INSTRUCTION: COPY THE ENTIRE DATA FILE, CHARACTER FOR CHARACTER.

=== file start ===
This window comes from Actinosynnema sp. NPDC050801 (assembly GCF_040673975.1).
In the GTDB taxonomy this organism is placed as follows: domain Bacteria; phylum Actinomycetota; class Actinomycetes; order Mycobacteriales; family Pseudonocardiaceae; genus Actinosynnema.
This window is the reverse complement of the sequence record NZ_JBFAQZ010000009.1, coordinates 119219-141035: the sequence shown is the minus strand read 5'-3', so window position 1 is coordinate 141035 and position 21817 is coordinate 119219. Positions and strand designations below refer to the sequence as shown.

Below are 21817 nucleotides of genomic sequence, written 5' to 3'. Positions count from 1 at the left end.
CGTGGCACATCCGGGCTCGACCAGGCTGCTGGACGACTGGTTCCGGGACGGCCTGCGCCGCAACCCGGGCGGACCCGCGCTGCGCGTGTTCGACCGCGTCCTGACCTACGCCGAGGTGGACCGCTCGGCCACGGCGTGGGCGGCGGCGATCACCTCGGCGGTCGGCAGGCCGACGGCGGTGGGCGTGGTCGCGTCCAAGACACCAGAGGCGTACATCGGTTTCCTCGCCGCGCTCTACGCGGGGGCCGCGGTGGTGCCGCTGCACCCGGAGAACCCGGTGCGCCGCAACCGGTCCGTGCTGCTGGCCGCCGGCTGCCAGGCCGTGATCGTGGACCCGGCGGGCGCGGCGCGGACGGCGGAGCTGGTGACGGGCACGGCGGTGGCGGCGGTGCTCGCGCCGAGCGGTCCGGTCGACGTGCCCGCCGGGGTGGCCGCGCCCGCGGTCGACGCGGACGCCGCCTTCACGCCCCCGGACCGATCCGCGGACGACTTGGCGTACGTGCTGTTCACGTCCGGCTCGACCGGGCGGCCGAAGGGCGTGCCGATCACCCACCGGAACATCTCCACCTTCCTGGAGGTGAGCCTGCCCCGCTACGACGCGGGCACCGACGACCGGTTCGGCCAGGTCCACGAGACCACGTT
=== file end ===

This window comes from Actinosynnema sp. NPDC050801 (assembly GCF_040673975.1).
In the GTDB taxonomy this organism is placed as follows: domain Bacteria; phylum Actinomycetota; class Actinomycetes; order Mycobacteriales; family Pseudonocardiaceae; genus Actinosynnema.
This window is the reverse complement of the sequence record NZ_JBFAQZ010000009.1, coordinates 119219-141035: the sequence shown is the minus strand read 5'-3', so window position 1 is coordinate 141035 and position 21817 is coordinate 119219. Positions and strand designations below refer to the sequence as shown.

Below are 21817 nucleotides of genomic sequence, written 5' to 3'. Positions count from 1 at the left end.
CGTGGCACATCCGGGCTCGACCAGGCTGCTGGACGACTGGTTCCGGGACGGCCTGCGCCGCAACCCGGGCGGACCCGCGCTGCGCGTGTTCGACCGCGTCCTGACCTACGCCGAGGTGGACCGCTCGGCCACGGCGTGGGCGGCGGCGATCACCTCGGCGGTCGGCAGGCCGACGGCGGTGGGCGTGGTCGCGTCCAAGACACCAGAGGCGTACATCGGTTTCCTCGCCGCGCTCTACGCGGGGGCCGCGGTGGTGCCGCTGCACCCGGAGAACCCGGTGCGCCGCAACCGGTCCGTGCTGCTGGCCGCCGGCTGCCAGGCCGTGATCGTGGACCCGGCGGGCGCGGCGCGGACGGCGGAGCTGGTGACGGGCACGGCGGTGGCGGCGGTGCTCGCGCCGAGCGGTCCGGTCGACGTGCCCGCCGGGGTGGCCGCGCCCGCGGTCGACGCGGACGCCGCCTTCACGCCCCCGGACCGATCCGCGGACGACTTGGCGTACGTGCTGTTCACGTCCGGCTCGACCGGGCGGCCGAAGGGCGTGCCGATCACCCACCGGAACATCTCCACCTTCCTGGAGGTGAGCCTGCCCCGCTACGACGCGGGCACCGACGACCGGTTCGGCCAGGTCCACGAGACCACGTT